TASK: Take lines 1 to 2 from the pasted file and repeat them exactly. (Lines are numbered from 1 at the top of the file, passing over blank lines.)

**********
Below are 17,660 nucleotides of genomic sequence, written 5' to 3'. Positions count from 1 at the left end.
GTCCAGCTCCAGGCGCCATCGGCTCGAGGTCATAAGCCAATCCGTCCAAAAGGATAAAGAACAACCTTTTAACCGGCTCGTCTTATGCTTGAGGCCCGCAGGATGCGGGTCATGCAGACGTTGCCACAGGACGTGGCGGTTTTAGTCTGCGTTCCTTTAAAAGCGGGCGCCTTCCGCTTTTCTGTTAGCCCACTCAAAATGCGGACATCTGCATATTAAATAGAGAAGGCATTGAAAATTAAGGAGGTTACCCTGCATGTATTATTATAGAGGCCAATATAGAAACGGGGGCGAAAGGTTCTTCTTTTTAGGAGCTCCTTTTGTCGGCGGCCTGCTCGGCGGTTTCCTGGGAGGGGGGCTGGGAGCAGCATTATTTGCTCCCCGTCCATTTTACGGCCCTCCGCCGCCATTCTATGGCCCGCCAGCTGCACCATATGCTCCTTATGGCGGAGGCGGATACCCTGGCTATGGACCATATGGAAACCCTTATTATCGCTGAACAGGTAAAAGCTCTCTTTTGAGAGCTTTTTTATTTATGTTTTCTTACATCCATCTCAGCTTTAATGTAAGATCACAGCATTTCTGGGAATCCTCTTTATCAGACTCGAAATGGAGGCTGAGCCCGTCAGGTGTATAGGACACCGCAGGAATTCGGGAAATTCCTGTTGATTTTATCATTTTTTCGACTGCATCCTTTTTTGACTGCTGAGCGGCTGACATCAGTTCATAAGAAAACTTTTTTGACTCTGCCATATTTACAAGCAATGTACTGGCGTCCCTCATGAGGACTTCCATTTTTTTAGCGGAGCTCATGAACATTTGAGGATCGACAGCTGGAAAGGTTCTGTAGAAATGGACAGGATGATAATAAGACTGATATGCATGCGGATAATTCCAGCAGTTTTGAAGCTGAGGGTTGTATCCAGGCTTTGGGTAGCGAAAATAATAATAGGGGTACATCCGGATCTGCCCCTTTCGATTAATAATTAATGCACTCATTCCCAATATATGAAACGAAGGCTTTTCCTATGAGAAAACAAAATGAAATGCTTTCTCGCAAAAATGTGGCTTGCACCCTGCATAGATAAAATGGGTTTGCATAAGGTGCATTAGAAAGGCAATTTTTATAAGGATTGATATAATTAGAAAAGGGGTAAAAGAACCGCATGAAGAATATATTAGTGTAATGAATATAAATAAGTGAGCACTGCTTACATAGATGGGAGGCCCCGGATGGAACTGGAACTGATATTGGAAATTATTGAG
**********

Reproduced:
Below are 17,660 nucleotides of genomic sequence, written 5' to 3'. Positions count from 1 at the left end.
GTCCAGCTCCAGGCGCCATCGGCTCGAGGTCATAAGCCAATCCGTCCAAAAGGATAAAGAACAACCTTTTAACCGGCTCGTCTTATGCTTGAGGCCCGCAGGATGCGGGTCATGCAGACGTTGCCACAGGACGTGGCGGTTTTAGTCTGCGTTCCTTTAAAAGCGGGCGCCTTCCGCTTTTCTGTTAGCCCACTCAAAATGCGGACATCTGCATATTAAATAGAGAAGGCATTGAAAATTAAGGAGGTTACCCTGCATGTATTATTATAGAGGCCAATATAGAAACGGGGGCGAAAGGTTCTTCTTTTTAGGAGCTCCTTTTGTCGGCGGCCTGCTCGGCGGTTTCCTGGGAGGGGGGCTGGGAGCAGCATTATTTGCTCCCCGTCCATTTTACGGCCCTCCGCCGCCATTCTATGGCCCGCCAGCTGCACCATATGCTCCTTATGGCGGAGGCGGATACCCTGGCTATGGACCATATGGAAACCCTTATTATCGCTGAACAGGTAAAAGCTCTCTTTTGAGAGCTTTTTTATTTATGTTTTCTTACATCCATCTCAGCTTTAATGTAAGATCACAGCATTTCTGGGAATCCTCTTTATCAGACTCGAAATGGAGGCTGAGCCCGTCAGGTGTATAGGACACCGCAGGAATTCGGGAAATTCCTGTTGATTTTATCATTTTTTCGACTGCATCCTTTTTTGACTGCTGAGCGGCTGACATCAGTTCATAAGAAAACTTTTTTGACTCTGCCATATTTACAAGCAATGTACTGGCGTCCCTCATGAGGACTTCCATTTTTTTAGCGGAGCTCATGAACATTTGAGGATCGACAGCTGGAAAGGTTCTGTAGAAATGGACAGGATGATAATAAGACTGATATGCATGCGGATAATTCCAGCAGTTTTGAAGCTGAGGGTTGTATCCAGGCTTTGGGTAGCGAAAATAATAATAGGGGTACATCCGGATCTGCCCCTTTCGATTAATAATTAATGCACTCATTCCCAATATATGAAACGAAGGCTTTTCCTATGAGAAAACAAAATGAAATGCTTTCTCGCAAAAATGTGGCTTGCACCCTGCATAGATAAAATGGGTTTGCATAAGGTGCATTAGAAAGGCAATTTTTATAAGGATTGATATAATTAGAAAAGGGGTAAAAGAACCGCATGAAGAATATATTAGTGTAATGAATATAAATAAGTGAGCACTGCTTACATAGATGGGAGGCCCCGGATGGAACTGGAACTGATATTGGAAATTATTGAG